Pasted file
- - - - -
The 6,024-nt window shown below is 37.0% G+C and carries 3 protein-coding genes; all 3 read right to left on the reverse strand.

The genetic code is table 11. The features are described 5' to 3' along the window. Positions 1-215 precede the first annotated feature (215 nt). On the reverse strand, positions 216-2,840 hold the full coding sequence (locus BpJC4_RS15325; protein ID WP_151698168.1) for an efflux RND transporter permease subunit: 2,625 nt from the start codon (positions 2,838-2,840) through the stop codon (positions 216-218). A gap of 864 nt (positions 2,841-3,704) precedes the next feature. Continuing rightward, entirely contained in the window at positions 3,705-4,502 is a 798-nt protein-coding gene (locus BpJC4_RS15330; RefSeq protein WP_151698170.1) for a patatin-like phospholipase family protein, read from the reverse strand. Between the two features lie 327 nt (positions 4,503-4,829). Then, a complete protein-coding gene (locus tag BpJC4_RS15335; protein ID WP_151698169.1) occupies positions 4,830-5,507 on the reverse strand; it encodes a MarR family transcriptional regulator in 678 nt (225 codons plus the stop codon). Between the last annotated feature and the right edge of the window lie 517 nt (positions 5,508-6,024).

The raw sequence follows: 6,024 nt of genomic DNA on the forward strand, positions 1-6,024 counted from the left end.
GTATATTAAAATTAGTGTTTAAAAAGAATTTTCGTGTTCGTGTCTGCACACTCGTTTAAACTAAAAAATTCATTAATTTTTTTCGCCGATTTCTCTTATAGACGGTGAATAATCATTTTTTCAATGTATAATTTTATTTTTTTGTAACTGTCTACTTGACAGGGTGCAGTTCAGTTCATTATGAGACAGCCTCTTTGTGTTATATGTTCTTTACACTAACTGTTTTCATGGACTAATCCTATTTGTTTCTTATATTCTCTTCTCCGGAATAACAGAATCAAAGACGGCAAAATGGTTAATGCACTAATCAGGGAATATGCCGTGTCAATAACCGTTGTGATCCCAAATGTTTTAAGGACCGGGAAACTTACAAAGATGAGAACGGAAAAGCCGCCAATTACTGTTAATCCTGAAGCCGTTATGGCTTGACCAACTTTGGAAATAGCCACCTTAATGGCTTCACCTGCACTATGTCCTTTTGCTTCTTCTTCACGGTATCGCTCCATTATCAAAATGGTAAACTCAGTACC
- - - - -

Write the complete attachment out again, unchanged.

The 6,024-nt window shown below is 37.0% G+C and carries 3 protein-coding genes; all 3 read right to left on the reverse strand.

The genetic code is table 11. The features are described 5' to 3' along the window. Positions 1-215 precede the first annotated feature (215 nt). On the reverse strand, positions 216-2,840 hold the full coding sequence (locus BpJC4_RS15325; protein ID WP_151698168.1) for an efflux RND transporter permease subunit: 2,625 nt from the start codon (positions 2,838-2,840) through the stop codon (positions 216-218). A gap of 864 nt (positions 2,841-3,704) precedes the next feature. Continuing rightward, entirely contained in the window at positions 3,705-4,502 is a 798-nt protein-coding gene (locus BpJC4_RS15330; RefSeq protein WP_151698170.1) for a patatin-like phospholipase family protein, read from the reverse strand. Between the two features lie 327 nt (positions 4,503-4,829). Then, a complete protein-coding gene (locus tag BpJC4_RS15335; protein ID WP_151698169.1) occupies positions 4,830-5,507 on the reverse strand; it encodes a MarR family transcriptional regulator in 678 nt (225 codons plus the stop codon). Between the last annotated feature and the right edge of the window lie 517 nt (positions 5,508-6,024).

The raw sequence follows: 6,024 nt of genomic DNA on the forward strand, positions 1-6,024 counted from the left end.
GTATATTAAAATTAGTGTTTAAAAAGAATTTTCGTGTTCGTGTCTGCACACTCGTTTAAACTAAAAAATTCATTAATTTTTTTCGCCGATTTCTCTTATAGACGGTGAATAATCATTTTTTCAATGTATAATTTTATTTTTTTGTAACTGTCTACTTGACAGGGTGCAGTTCAGTTCATTATGAGACAGCCTCTTTGTGTTATATGTTCTTTACACTAACTGTTTTCATGGACTAATCCTATTTGTTTCTTATATTCTCTTCTCCGGAATAACAGAATCAAAGACGGCAAAATGGTTAATGCACTAATCAGGGAATATGCCGTGTCAATAACCGTTGTGATCCCAAATGTTTTAAGGACCGGGAAACTTACAAAGATGAGAACGGAAAAGCCGCCAATTACTGTTAATCCTGAAGCCGTTATGGCTTGACCAACTTTGGAAATAGCCACCTTAATGGCTTCACCTGCACTATGTCCTTTTGCTTCTTCTTCACGGTATCGCTCCATTATCAAAATGGTAAACTCAGTACC